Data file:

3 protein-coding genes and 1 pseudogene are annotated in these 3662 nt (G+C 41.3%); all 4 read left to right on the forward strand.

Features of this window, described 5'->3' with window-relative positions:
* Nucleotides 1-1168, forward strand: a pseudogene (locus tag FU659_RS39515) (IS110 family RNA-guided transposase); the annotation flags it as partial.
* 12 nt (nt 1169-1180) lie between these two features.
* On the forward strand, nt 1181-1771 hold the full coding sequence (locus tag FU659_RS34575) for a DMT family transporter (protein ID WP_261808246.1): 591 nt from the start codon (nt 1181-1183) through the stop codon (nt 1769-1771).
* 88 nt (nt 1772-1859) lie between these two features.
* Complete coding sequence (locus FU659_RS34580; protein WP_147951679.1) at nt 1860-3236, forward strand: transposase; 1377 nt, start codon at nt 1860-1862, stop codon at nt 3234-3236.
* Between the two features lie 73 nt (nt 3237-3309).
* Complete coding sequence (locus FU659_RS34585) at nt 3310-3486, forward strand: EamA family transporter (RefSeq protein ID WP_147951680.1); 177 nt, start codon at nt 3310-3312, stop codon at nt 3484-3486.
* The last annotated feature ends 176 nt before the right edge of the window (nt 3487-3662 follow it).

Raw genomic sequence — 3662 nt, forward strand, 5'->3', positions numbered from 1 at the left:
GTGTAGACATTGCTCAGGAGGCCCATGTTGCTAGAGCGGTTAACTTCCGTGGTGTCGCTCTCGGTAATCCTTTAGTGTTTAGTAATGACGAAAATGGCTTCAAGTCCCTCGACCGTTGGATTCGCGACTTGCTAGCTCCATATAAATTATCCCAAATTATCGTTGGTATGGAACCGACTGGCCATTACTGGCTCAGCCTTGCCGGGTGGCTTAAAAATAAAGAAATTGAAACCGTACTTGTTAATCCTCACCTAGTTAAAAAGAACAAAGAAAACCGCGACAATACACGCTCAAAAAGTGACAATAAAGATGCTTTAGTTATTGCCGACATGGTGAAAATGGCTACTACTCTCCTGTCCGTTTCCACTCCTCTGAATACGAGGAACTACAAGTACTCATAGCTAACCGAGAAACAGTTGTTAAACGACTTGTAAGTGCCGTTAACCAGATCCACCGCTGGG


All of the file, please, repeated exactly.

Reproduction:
3 protein-coding genes and 1 pseudogene are annotated in these 3662 nt (G+C 41.3%); all 4 read left to right on the forward strand.

Features of this window, described 5'->3' with window-relative positions:
* Nucleotides 1-1168, forward strand: a pseudogene (locus tag FU659_RS39515) (IS110 family RNA-guided transposase); the annotation flags it as partial.
* 12 nt (nt 1169-1180) lie between these two features.
* On the forward strand, nt 1181-1771 hold the full coding sequence (locus tag FU659_RS34575) for a DMT family transporter (protein ID WP_261808246.1): 591 nt from the start codon (nt 1181-1183) through the stop codon (nt 1769-1771).
* 88 nt (nt 1772-1859) lie between these two features.
* Complete coding sequence (locus FU659_RS34580; protein WP_147951679.1) at nt 1860-3236, forward strand: transposase; 1377 nt, start codon at nt 1860-1862, stop codon at nt 3234-3236.
* Between the two features lie 73 nt (nt 3237-3309).
* Complete coding sequence (locus FU659_RS34585) at nt 3310-3486, forward strand: EamA family transporter (RefSeq protein ID WP_147951680.1); 177 nt, start codon at nt 3310-3312, stop codon at nt 3484-3486.
* The last annotated feature ends 176 nt before the right edge of the window (nt 3487-3662 follow it).

Raw genomic sequence — 3662 nt, forward strand, 5'->3', positions numbered from 1 at the left:
GTGTAGACATTGCTCAGGAGGCCCATGTTGCTAGAGCGGTTAACTTCCGTGGTGTCGCTCTCGGTAATCCTTTAGTGTTTAGTAATGACGAAAATGGCTTCAAGTCCCTCGACCGTTGGATTCGCGACTTGCTAGCTCCATATAAATTATCCCAAATTATCGTTGGTATGGAACCGACTGGCCATTACTGGCTCAGCCTTGCCGGGTGGCTTAAAAATAAAGAAATTGAAACCGTACTTGTTAATCCTCACCTAGTTAAAAAGAACAAAGAAAACCGCGACAATACACGCTCAAAAAGTGACAATAAAGATGCTTTAGTTATTGCCGACATGGTGAAAATGGCTACTACTCTCCTGTCCGTTTCCACTCCTCTGAATACGAGGAACTACAAGTACTCATAGCTAACCGAGAAACAGTTGTTAAACGACTTGTAAGTGCCGTTAACCAGATCCACCGCTGGG